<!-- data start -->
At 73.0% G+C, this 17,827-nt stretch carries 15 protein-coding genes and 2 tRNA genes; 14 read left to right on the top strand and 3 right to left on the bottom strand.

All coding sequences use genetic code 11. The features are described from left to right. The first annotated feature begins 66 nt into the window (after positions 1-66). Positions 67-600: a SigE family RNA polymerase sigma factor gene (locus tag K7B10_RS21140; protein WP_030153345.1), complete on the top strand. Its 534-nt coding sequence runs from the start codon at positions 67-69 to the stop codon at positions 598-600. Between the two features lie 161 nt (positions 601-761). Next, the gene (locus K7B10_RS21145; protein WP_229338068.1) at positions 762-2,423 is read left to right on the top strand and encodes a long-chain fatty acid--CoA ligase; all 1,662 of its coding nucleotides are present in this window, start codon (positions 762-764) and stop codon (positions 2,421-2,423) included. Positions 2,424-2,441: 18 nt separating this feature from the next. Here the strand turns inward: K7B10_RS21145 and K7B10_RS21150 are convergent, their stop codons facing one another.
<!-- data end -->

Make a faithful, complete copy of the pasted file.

At 73.0% G+C, this 17,827-nt stretch carries 15 protein-coding genes and 2 tRNA genes; 14 read left to right on the top strand and 3 right to left on the bottom strand.

All coding sequences use genetic code 11. The features are described from left to right. The first annotated feature begins 66 nt into the window (after positions 1-66). Positions 67-600: a SigE family RNA polymerase sigma factor gene (locus tag K7B10_RS21140; protein WP_030153345.1), complete on the top strand. Its 534-nt coding sequence runs from the start codon at positions 67-69 to the stop codon at positions 598-600. Between the two features lie 161 nt (positions 601-761). Next, the gene (locus K7B10_RS21145; protein WP_229338068.1) at positions 762-2,423 is read left to right on the top strand and encodes a long-chain fatty acid--CoA ligase; all 1,662 of its coding nucleotides are present in this window, start codon (positions 762-764) and stop codon (positions 2,421-2,423) included. Positions 2,424-2,441: 18 nt separating this feature from the next. Here the strand turns inward: K7B10_RS21145 and K7B10_RS21150 are convergent, their stop codons facing one another.